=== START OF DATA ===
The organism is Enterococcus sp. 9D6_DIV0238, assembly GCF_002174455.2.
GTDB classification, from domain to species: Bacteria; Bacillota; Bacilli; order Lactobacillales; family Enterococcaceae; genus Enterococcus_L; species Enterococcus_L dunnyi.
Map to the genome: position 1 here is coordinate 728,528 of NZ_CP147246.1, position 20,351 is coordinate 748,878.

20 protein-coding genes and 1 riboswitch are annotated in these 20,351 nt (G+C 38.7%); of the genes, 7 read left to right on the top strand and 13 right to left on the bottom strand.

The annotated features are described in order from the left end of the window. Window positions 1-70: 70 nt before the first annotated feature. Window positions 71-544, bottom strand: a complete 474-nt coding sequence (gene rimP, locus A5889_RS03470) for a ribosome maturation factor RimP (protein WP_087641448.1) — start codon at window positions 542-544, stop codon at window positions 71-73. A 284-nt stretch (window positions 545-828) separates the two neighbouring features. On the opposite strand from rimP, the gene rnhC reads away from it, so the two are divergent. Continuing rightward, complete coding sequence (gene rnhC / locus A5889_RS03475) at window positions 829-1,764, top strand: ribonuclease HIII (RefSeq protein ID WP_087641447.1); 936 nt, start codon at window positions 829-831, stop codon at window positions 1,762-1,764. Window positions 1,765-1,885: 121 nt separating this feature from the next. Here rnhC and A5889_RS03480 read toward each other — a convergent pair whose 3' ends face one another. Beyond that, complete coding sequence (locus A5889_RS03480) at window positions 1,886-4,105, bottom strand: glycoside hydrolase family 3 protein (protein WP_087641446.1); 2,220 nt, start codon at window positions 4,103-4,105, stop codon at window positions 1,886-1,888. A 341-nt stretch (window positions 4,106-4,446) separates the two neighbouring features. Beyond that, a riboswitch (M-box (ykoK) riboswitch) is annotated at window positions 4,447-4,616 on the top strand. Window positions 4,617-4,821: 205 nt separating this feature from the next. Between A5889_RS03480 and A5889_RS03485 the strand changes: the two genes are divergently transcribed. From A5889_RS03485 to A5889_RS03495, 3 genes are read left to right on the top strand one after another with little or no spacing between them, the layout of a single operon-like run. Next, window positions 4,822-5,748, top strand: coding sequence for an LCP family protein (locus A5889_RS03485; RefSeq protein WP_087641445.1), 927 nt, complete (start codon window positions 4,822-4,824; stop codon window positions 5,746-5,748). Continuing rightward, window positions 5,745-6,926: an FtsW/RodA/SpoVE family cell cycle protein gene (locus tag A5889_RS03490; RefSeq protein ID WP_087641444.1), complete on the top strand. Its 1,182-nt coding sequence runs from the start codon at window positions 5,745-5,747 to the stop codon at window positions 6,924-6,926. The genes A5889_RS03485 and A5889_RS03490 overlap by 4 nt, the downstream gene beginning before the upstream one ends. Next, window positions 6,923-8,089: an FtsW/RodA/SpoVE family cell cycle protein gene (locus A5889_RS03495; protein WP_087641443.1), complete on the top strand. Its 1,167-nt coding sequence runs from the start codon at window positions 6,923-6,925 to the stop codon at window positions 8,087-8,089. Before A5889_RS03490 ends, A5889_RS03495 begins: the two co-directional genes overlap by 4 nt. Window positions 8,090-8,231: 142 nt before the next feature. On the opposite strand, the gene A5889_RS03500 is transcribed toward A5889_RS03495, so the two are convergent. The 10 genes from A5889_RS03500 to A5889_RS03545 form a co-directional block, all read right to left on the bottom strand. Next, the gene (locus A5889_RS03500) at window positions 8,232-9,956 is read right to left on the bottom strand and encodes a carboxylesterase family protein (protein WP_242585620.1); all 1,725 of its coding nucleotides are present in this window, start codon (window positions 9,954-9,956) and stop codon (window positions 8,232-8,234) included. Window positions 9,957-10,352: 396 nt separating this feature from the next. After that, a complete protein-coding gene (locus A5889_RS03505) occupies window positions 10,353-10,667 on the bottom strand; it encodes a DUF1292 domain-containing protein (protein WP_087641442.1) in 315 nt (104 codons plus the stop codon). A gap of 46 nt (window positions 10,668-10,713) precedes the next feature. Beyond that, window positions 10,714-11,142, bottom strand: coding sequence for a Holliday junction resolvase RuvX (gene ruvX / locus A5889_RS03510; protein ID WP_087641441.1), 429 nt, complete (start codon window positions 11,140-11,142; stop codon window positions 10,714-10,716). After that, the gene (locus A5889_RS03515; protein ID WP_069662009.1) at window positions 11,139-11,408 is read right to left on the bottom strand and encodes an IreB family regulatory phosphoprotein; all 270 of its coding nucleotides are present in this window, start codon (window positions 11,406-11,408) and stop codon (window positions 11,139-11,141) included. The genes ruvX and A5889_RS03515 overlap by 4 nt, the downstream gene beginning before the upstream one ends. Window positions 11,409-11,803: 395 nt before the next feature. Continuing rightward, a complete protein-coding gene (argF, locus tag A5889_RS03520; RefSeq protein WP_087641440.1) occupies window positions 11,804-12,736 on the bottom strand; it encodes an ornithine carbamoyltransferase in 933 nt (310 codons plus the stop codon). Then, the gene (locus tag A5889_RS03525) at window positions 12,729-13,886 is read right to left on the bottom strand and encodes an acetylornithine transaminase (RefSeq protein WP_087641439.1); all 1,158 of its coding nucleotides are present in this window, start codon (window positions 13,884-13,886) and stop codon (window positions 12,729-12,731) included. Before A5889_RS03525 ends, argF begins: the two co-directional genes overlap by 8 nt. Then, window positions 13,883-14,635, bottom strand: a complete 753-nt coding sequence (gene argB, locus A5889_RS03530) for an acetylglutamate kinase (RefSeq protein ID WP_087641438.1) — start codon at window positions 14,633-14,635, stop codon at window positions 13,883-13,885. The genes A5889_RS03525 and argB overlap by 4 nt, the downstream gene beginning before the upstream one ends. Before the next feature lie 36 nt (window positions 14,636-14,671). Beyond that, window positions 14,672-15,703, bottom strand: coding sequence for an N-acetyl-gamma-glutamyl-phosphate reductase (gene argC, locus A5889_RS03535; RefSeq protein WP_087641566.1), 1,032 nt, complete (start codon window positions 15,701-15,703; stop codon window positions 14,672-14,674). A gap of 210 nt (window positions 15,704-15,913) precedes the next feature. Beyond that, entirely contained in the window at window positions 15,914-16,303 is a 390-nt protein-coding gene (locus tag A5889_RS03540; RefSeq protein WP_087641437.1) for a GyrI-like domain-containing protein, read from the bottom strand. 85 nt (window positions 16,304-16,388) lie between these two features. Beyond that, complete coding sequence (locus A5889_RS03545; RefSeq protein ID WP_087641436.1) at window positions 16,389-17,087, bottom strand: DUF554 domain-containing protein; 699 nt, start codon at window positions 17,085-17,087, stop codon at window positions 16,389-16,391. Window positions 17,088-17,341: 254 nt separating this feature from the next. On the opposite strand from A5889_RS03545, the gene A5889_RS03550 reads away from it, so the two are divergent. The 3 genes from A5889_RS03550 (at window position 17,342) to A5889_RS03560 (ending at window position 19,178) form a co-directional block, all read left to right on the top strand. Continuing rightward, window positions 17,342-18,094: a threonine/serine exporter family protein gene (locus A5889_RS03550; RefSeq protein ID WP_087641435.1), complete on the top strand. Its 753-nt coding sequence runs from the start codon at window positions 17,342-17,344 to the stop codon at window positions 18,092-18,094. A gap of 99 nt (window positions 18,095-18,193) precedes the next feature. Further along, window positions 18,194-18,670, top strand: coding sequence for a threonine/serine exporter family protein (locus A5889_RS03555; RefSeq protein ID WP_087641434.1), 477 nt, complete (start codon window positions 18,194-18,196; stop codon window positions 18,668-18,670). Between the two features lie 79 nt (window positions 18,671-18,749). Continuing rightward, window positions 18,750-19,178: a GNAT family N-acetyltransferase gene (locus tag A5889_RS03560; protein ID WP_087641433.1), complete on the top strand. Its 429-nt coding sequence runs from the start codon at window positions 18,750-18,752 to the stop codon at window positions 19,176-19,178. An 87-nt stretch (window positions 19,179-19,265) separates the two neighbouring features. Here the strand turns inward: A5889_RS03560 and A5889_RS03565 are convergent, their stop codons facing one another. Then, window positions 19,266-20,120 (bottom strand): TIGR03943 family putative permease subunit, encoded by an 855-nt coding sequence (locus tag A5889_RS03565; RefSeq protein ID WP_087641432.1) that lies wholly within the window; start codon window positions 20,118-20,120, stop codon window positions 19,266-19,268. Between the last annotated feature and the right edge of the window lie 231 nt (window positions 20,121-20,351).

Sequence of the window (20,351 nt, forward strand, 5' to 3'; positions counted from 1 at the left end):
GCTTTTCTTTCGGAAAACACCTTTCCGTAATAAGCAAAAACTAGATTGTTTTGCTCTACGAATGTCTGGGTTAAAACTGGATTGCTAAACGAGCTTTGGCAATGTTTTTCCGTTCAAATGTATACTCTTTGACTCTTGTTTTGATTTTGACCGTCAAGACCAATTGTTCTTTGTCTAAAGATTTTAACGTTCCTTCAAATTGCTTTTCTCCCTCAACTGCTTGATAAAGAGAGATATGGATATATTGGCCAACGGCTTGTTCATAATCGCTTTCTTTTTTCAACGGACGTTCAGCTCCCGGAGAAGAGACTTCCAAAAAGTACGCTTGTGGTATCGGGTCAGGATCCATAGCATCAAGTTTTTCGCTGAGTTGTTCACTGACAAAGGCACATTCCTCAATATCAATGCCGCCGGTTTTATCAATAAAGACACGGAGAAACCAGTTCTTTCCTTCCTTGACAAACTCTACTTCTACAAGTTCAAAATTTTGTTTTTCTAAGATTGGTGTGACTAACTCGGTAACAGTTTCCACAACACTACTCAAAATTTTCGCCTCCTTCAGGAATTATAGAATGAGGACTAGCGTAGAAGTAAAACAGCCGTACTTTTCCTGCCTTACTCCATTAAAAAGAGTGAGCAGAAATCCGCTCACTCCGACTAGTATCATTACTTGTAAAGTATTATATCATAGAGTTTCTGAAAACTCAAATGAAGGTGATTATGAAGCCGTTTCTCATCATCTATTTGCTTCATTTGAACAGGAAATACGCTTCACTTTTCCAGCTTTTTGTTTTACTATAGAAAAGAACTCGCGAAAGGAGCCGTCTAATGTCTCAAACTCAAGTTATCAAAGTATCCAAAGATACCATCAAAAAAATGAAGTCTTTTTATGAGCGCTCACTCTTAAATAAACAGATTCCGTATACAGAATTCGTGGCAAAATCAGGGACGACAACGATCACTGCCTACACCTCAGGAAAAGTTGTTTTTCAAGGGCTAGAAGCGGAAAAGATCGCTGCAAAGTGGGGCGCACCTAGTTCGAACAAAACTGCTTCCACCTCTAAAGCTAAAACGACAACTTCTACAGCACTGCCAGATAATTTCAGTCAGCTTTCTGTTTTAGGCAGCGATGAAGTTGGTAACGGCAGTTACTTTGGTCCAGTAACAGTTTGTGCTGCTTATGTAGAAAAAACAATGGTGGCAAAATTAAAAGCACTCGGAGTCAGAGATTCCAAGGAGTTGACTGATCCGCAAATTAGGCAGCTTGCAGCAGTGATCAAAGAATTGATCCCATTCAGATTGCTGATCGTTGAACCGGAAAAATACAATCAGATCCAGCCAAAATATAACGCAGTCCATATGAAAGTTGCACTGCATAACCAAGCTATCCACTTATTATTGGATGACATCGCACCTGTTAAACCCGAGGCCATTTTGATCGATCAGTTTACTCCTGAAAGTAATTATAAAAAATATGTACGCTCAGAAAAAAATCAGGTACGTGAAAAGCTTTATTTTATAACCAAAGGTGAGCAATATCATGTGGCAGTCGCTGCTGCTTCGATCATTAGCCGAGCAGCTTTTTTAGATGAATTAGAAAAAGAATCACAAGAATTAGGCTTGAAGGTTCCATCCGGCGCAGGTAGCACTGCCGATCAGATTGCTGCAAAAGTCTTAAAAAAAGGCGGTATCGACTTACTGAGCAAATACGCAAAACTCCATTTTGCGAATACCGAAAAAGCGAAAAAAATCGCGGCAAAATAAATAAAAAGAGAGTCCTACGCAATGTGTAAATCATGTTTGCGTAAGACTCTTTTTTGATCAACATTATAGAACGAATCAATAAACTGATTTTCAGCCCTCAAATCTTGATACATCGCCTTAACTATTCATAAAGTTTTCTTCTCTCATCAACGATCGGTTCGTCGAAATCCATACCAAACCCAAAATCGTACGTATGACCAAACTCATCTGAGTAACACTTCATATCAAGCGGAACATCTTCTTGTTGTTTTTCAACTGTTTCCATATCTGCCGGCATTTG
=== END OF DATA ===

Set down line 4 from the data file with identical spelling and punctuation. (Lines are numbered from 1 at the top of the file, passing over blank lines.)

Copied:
20 protein-coding genes and 1 riboswitch are annotated in these 20,351 nt (G+C 38.7%); of the genes, 7 read left to right on the top strand and 13 right to left on the bottom strand.